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L.Srikumar Pai
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 Formula 1 Grand Prix

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Formula One, also known as Formula 1 or F1 and referred to officially as the FIA Formula One World Championship, is the highest class of single seater auto racing sanctioned by the Fédération Internationale de l'Automobile (FIA).

The F1 season consists of a series of races, known as Grands Prix (in English, Grand Prizes), held on purpose-built circuits and public roads. The results of each race are combined to determine two annual World Championships, one for the drivers and one for the constructors

Formula One cars are considered to be the fastest circuit-racing cars in the world, owing to very high cornering speeds achieved through the generation of large amounts of aerodynamic downforce. Formula One cars race at speeds of up to 360 km/h (220 mph) with engines limited in performance to a maximum of 18,000 revolutions per minute (RPM).

Formula One had a total global television audience of 527 million people during the course of the 2010 FIA Formula One World Championship. Such racing began in 1906 and, in the second half of the 20th century, became the most popular kind of racing internationally. The Formula One Group is the legal holder of the commercial rights. With annual spending totalling billions of US dollars, Formula One's economic effect is significant, and its financial and political battles are widely reported. Its high profile and popularity make it a merchandising environment, which results in great investments from sponsors and budgets in the hundreds of millions for the constructors. However, mostly since 2000, due to the always increasing expenditures, several teams, including works teams from car makers and those teams with minimal support from the automotive industry, have become bankrupt or been bought out by companies wanting to establish a team within the sport; these buyouts are also influenced by Formula One limiting the number of participant teams.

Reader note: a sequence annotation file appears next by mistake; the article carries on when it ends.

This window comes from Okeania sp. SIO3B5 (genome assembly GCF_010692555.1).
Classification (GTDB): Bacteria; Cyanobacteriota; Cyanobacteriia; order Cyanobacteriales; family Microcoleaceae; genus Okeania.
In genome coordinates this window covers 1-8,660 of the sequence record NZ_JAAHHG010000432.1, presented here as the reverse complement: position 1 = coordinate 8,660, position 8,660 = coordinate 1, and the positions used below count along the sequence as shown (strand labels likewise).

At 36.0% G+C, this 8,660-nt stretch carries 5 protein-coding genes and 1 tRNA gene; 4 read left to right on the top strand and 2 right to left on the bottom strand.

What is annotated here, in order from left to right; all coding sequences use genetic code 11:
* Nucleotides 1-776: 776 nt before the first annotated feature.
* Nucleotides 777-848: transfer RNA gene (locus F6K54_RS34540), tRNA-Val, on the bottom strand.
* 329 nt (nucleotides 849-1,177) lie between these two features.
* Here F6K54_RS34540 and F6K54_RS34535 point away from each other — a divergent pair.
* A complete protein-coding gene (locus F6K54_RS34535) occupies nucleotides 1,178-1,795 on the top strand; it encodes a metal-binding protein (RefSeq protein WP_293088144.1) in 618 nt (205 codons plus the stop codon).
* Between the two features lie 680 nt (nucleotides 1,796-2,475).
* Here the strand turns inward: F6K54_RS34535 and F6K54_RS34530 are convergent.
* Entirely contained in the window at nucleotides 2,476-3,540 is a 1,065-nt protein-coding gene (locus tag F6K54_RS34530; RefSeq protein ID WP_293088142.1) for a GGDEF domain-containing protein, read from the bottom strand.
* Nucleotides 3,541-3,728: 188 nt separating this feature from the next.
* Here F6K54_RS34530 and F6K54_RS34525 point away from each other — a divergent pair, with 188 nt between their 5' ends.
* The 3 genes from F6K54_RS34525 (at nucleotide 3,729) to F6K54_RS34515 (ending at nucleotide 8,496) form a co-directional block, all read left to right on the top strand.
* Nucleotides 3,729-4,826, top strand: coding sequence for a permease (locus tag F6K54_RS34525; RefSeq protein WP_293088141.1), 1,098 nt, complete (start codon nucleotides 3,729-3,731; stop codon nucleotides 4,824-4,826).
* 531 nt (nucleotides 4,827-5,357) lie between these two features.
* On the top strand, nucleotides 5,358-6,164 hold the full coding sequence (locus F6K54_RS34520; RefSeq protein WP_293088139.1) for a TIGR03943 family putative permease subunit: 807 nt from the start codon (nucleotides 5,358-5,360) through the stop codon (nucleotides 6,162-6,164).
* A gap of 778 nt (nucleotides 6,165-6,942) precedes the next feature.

The Formula One series originated with the European Grand Prix Motor Racing (q.v. for pre-1947 history) of the 1920s and 1930s. The "formula" is a set of rules which all participants' cars must meet. Formula One was a new formula agreed after World War II during 1946, with the first non-championship races being held that year. A number of Grand Prix racing organisations had laid out rules for a World Championship before the war, but due to the suspension of racing during the conflict, the World Drivers' Championship was not formalised until 1947. The first world championship race was held at Silverstone, United Kingdom during 1950. A championship for constructors followed during 1958. National championships existed in South Africa and the UK in the 1960s and 1970s. Non-championship Formula One events were held for many years but, due to the increasing cost of competition, the last of these occurred during 1983.

Indian F1 Grand Prix:

The Airtel Grand Prix of India will be a Formula One race held at the Buddh International Circuit in Greater Noida, Uttar Pradesh, India. The first event is scheduled to take place on October 30, 2011 as the 17th race of the 2011 Formula One season, The new race track was officially homologated on September 1, 2011